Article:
Sectoral Information Needs

In order to use climate information for adaptation planning, identifying which climate variables are needed for different planning needs is critical. Although some overlap in variables exists between sectors, the precise variables needed may vary widely. Table 1 presents examples of potential impacts of climate change and the climatic variables relevant to different sectors. Some of the variables might be more easily available (e.g. temperature or rainfall) than others (solar radiation or sea level).

Sector/systemAreas of potential impactsRelevant climactic variables
AgriculturePest and disease outbreaks
Crop yields
Livestock herds
Solar radiation
BiodiversityPrimary production
Abundance and distribution of species
Coral bleaching and mortality
Solar radiation
Sea surface temperature
CoastsCoastal erosion
Coastal flooding
Storm surge return periods in area inundated
Sea level
Atmospheric pressure
EnergyEnergy demand
Energy supply
Solar radiation
Human healthHeat stress and related mortality
Infectious disease
InfrastructureRoad and rail maintenance costs
Solar radiation
Sea level
Water resourcesWater availability and supplyTemperature


Source: REUTERS/Mike Hutchings

Agricultural production is affected by seasonal and sub-seasonal temperature and precipitation patterns, as well as solar radiation (the amount of incoming radiation from the sun) and evapotranspiration (the rate at which water evaporates from the soil and leaves of plants). In addition to the direct effects of climate change, the productivity of agricultural systems is also affected by the indirect effects of socially and ecologically-mediated responses to climate change, including changing soil properties, pest and disease outbreaks, and planting decisions. More broadly, the effects of climate change on agricultural systems occur within a context of other large-scale trends, such as a shift towards increased use of irrigation. Although a review of the impacts of these non-climate-related trends is beyond the scope of this manual, it is important to consider that their effects may be substantial, and may amplify or mitigate the effects of climate change in complex and non-linear ways.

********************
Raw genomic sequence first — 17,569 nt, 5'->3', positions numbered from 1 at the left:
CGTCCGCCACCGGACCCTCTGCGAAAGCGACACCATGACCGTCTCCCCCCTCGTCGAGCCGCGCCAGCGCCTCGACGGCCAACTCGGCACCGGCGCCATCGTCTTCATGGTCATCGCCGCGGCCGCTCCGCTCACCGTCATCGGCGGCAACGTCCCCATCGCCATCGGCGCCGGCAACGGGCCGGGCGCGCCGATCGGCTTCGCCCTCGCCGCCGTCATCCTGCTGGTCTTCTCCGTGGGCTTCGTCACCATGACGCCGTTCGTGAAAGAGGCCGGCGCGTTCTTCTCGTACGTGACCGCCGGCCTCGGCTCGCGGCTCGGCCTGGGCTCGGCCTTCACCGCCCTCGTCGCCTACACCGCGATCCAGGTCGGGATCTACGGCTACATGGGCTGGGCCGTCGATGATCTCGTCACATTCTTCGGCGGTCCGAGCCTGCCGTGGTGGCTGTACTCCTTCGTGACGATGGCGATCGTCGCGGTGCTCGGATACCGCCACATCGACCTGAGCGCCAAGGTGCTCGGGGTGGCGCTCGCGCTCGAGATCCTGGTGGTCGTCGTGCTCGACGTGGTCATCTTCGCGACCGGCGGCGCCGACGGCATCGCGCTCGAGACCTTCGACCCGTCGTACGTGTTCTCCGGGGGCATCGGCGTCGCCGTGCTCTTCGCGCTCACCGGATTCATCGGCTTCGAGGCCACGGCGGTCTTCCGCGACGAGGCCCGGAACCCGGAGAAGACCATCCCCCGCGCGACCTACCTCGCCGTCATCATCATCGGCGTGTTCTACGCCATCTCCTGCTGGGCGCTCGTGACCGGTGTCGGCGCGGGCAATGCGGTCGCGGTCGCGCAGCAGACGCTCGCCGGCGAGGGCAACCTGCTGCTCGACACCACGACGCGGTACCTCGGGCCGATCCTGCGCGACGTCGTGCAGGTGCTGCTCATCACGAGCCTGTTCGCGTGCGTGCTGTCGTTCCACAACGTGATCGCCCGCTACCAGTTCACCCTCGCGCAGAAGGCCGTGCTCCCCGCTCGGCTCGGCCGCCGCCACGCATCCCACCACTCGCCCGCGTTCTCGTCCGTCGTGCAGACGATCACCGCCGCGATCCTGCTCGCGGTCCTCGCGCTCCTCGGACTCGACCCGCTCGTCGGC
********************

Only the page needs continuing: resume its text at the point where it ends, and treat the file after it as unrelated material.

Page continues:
Changes in precipitation, temperature, and evapotranspiration can affect the quantity and quality of crop yields. In the tropics, many crops show decreased productivity with increasing temperatures (Figure 2.1). Temperature data, in contrast to precipitation data, show less spatial variability. Agricultural planners concerned with general temperature trends may find relatively coarse projections useful. Those concerned with identifying specific thresholds, especially in areas with varied orography, may need to consider tradeoffs between higher resolution models and increased uncertainty.

Figure 2.1 (Reprinted from IPCC AR5 WGII) The percentage change in yield for three crops in tropical and temperate regions, as a function of local temperature change. Note that adaptation measures mitigate some, but not all, losses.

Agricultural impact assessments should consider not only the total quantity of precipitation, but also the variability of precipitation. Precipitation indices such as the length of dry spells, the intensity of rainfall on rainy days, and seasonal patterns can help to inform adaptation practices within the agricultural sector. However, daily precipitation is poorly modeled by both GCMs and RCMs. Models tend to project more days with light rain, while observations show fewer rainy days but more intense precipitation. This discrepancy makes accurate projections of precipitation variability indices difficult, and accounting for this uncertainty in crop models is crucial.